New Research Suggests HRT May Lower Heart Risks10/10/12
WEDNESDAY, Oct. 10 (HealthDay News) -- New research suggests
that women who take hormone replacement therapy in the early stages
of menopause may have a reduced risk of heart attack, heart failure
This apparent benefit comes without a heightened risk of cancer
or blood clots, the Danish researchers said. These health risks
have long been a concern of menopausal women and their doctors when
considering hormone therapy.
The study, published Oct. 9 in the
BMJ, even found evidence of a trend toward a lower risk of
breast cancer, although this was not statistically significant,
said study author Dr. Louise Lind Schierbeck.
However, two doctors not associated with the study said the
findings weren't enough to convince them to recommend hormone
replacement therapy (HRT) to head off heart problems. But they --
and many doctors -- would prescribe low doses of the therapy for
short durations to treat menopausal symptoms such as poor sleep or
The new study comes on the heels of two other studies, one
finding that HRT was safe for the heart and the other concluding
that it did not worsen memory in younger women taking it.
Women have shied away from hormone therapy since the landmark
Women's Health Initiative study found elevated risks of breast
cancer, heart disease and other health problems among women taking
estrogen plus progestin, a synthetic form of progesterone. That
study was halted early because of the results, published in
For this latest study, about 1,000 women aged 45 to 58 who were
recently menopausal or had perimenopausal symptoms, such as hot
flashes and irregular periods, were randomly selected to receive
either HRT or an inactive placebo.
Participants took the therapy for an average of a decade, at
which point they had a 50 percent decreased risk of a
cardiovascular event or death, said Schierbeck, who is with
Bispebjerg Hospital in Copenhagen. Six years after women had
stopped taking HRT, the risk was still reduced 40 percent, she
Schierbeck conducted the study while at Hvidovre Hospital, also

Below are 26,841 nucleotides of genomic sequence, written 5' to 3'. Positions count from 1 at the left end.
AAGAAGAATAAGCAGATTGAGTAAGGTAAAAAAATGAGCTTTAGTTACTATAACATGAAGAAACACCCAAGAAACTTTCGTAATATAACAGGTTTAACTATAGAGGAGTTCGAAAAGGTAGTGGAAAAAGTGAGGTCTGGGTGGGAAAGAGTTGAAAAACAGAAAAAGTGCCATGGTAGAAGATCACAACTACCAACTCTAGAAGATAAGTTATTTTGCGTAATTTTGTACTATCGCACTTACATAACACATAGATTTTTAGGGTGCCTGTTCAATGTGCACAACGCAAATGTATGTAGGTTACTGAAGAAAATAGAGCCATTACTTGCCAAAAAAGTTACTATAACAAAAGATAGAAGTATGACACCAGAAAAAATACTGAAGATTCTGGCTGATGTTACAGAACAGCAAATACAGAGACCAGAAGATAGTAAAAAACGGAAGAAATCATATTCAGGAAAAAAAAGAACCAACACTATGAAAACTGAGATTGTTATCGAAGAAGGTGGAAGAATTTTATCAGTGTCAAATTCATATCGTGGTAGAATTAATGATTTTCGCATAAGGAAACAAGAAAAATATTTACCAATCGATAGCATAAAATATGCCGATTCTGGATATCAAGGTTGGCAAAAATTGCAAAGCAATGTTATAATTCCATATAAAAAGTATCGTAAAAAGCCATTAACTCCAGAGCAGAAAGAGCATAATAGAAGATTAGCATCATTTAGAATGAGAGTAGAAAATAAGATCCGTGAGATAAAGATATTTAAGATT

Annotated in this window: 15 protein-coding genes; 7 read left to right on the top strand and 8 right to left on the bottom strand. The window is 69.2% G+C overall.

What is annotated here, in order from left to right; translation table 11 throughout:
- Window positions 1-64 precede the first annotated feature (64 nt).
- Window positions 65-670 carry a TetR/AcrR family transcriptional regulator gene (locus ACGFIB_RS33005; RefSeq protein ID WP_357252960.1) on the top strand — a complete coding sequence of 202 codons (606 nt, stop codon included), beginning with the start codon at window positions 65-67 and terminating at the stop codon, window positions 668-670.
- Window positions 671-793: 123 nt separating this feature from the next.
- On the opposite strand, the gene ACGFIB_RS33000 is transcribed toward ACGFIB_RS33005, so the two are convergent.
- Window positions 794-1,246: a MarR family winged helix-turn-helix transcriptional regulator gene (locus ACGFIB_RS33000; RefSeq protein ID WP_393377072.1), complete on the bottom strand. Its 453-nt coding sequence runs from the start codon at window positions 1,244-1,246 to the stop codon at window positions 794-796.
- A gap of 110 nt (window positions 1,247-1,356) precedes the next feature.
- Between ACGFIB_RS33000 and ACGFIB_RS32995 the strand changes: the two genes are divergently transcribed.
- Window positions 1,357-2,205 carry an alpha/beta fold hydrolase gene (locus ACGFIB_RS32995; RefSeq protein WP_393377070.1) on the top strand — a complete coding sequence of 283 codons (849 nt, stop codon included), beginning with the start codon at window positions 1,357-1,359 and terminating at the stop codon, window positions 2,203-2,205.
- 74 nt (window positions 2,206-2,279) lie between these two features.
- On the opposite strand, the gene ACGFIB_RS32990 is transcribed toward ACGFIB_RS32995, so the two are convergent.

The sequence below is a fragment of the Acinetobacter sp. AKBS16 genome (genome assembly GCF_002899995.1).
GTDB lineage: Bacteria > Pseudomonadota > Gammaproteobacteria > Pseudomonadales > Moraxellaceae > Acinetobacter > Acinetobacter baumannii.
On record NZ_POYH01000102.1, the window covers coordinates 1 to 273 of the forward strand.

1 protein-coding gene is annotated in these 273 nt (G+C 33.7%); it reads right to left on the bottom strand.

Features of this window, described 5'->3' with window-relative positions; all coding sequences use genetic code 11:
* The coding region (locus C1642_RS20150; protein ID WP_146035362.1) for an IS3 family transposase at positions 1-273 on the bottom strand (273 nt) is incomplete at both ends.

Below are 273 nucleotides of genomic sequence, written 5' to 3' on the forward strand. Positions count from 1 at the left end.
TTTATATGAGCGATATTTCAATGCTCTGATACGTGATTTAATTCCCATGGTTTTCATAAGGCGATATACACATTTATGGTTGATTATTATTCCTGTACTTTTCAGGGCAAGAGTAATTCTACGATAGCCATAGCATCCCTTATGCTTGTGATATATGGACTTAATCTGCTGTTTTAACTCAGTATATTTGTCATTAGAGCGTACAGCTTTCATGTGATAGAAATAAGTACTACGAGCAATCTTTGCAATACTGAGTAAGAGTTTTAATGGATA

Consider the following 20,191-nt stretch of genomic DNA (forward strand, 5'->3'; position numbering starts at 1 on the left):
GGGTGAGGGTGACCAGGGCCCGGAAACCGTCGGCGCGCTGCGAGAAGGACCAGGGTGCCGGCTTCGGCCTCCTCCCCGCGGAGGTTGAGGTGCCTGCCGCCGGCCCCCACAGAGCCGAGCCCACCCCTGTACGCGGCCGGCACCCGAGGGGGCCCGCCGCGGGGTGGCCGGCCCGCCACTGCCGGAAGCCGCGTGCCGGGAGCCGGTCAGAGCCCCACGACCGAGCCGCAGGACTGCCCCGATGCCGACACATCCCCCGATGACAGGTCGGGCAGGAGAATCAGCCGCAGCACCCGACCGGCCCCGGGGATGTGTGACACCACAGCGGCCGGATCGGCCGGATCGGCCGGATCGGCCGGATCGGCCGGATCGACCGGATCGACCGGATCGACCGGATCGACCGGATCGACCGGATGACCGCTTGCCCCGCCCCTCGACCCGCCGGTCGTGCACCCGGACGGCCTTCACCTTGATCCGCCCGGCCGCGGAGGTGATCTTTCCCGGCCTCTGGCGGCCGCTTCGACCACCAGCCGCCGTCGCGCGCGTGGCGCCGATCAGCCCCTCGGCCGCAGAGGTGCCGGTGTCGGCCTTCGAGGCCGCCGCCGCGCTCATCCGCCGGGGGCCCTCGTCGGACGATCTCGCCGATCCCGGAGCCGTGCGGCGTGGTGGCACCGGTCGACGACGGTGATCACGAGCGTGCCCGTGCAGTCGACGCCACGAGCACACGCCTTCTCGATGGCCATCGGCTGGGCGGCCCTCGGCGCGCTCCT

in Copenhagen. She said that longer follow-up research is needed to
verify the breast cancer results.
This study differs from the Women's Health Initiative (WHI) in
several important ways. The women in this study were much younger
than in the WHI (an average age of 50 versus 64) and were given a
differently formulated estrogen.
The difference in age and time since menopause were probably the
main reasons for the differences in the studies, Schierbeck
But one analysis from the WHI, which only looked at women
younger than 60, also found a reduction in heart disease and death,
albeit one that was not statistically significant.
HRT has been shown to lower cholesterol levels, improve blood
vessel function and keep body weight down, all of which might
contribute to a reduction in heart disease.
Dr. Suzanne Steinbaum, director of women and heart disease at
Lenox Hill Hospital in New York City, said the new study can offer
a "little bit of peace of mind" to women who are "recently
postmenopausal who are really symptomatic with mood swings, hot
flashes and difficulty sleeping and concentrating."
But, she would not prescribe HRT to prevent heart disease based
on these results.
Dr. Mary Ann McLaughlin, director of the cardiac health program
at Mount Sinai Medical Center in New York City, agreed. "I don't
think this is enough to change recommendations," she said.
"I wouldn't recommend HRT to postmenopausal women to reduce heart attacks," McLaughlin added. "These results make me feel more confident that some women may benefit from estrogen therapy, but until I figure out which particular women those are, I would not recommend a carte blanche giving estrogen again to prevent heart attacks.
"In the next five years, we'll be able to better define which women would benefit and which would be harmed by estrogen," McLaughlin said. "We're not there yet."
Schierbeck said that international societies are currently
weighing the risks and benefits of hormone replacement therapy, to
be able to issue future recommendations.
The U.S. National Library of Medicine has more on
hormone replacement therapy.
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